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  • Monday, December 10, 2018
  • Mariko Shirazi Reflects on Coming Home

In January 2018, I left my job at the National Renewable Energy Laboratory, where I worked for over 16 years, left my home in Boulder, where I lived for 22 years, and moved to Fairbanks to start a new job at ACEP focusing on integrating renewable energy and energy storage technologies onto Alaska microgrids. This is not an errant trajectory — it is instead a circle started 23 years ago when I graduated from UAF with a degree in mechanical engineering and moved to Boulder for an internship at NREL working on a high-penetration wind-diesel hybrid power system for Wales, Alaska. The internship turned into a career, during which I took a hiatus to get a graduate degree in electrical engineering at the University of Colorado at Boulder, returning to NREL to focus on development of power electronics for high-penetration microgrids and later to assist with the design and commissioning of NREL’s flagship test facility, the Energy Systems Integration Facility. I am incredibly fortunate for the opportunities NREL offered to gain such deep technical experience. However, a road trip to Alaska in the summer of 2016 re-sparked my love for the bigness and smallness of Alaska, so when Gwen Holdmann reached out to let me know about the President’s Professor in Energy position, I was more than ready and excited for the opportunity. Getting the job and moving here has been simultaneously like starting a new life and coming home.

What has it been like professionally? It has been challenging and rewarding. I am inspired every day by the caliber of people I work with at ACEP and within the state — the passion, the dedication, the drive, the creativity and the always willingness to try. People don’t sit around waiting for things to happen; they make things happen. People don’t wait to be asked to help; they offer to help or they just help. Things don’t get done because they are scripted; they get done because somebody knows somebody else, people are willing to share and everybody wants to help. It is invigorating (OK, yes sometimes exhausting). I am also struck by the collaborative nature of projects in Alaska. I have had the opportunity to collaborate with engineers and leaders from Alaska utilities, communities and developers, people pushing the envelope for renewable integration. I have also had the opportunity to meet with international pioneers in the field.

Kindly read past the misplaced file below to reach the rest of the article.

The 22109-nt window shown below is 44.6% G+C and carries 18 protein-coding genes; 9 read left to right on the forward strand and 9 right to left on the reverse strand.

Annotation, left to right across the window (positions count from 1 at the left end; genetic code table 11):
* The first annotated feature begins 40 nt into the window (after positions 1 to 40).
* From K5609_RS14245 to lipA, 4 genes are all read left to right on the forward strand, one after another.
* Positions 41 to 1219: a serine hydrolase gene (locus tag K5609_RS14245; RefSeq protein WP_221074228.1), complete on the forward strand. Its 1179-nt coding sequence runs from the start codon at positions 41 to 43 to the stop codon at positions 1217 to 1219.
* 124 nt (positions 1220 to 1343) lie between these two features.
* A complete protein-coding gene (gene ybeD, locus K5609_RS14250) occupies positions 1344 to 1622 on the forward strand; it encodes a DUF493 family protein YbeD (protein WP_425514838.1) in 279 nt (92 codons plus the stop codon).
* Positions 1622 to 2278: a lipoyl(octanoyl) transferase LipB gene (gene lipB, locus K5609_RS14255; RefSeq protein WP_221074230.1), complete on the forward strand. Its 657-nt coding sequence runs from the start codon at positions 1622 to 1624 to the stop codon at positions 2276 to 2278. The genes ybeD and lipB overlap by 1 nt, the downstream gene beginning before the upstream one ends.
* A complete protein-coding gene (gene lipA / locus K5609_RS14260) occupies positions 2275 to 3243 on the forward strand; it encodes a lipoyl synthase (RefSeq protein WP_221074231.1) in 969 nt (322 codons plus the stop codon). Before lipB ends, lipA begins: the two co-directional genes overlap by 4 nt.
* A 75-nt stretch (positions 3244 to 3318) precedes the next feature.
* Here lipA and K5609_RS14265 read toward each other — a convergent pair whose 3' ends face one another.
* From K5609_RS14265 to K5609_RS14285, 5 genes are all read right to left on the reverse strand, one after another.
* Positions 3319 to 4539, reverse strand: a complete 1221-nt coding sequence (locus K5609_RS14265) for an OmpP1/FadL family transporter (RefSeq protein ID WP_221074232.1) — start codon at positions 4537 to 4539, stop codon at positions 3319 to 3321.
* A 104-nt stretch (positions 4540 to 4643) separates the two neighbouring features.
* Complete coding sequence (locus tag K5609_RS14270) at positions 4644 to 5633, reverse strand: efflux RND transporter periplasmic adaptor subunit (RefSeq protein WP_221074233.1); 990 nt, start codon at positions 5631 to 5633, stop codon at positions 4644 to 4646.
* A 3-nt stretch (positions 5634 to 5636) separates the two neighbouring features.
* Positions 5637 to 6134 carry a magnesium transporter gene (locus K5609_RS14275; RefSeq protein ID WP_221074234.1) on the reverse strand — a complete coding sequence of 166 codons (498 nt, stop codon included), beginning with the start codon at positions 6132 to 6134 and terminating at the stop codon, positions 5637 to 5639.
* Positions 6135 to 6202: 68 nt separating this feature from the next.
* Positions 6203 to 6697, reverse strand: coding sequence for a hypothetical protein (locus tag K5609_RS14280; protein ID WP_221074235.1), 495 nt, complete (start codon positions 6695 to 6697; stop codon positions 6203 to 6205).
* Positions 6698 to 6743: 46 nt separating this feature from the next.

In my first year I have interacted with more researchers from other national labs than my entire time at NREL. In short, the year has been a whirlwind of learning the landscape, developing collaborations and writing proposals. I look forward to rolling up my sleeves and leveraging these efforts in the upcoming year.


Mariko Shirazi has returned to Fairbanks, coming full circle. Photo by JR Ancheta/UAF.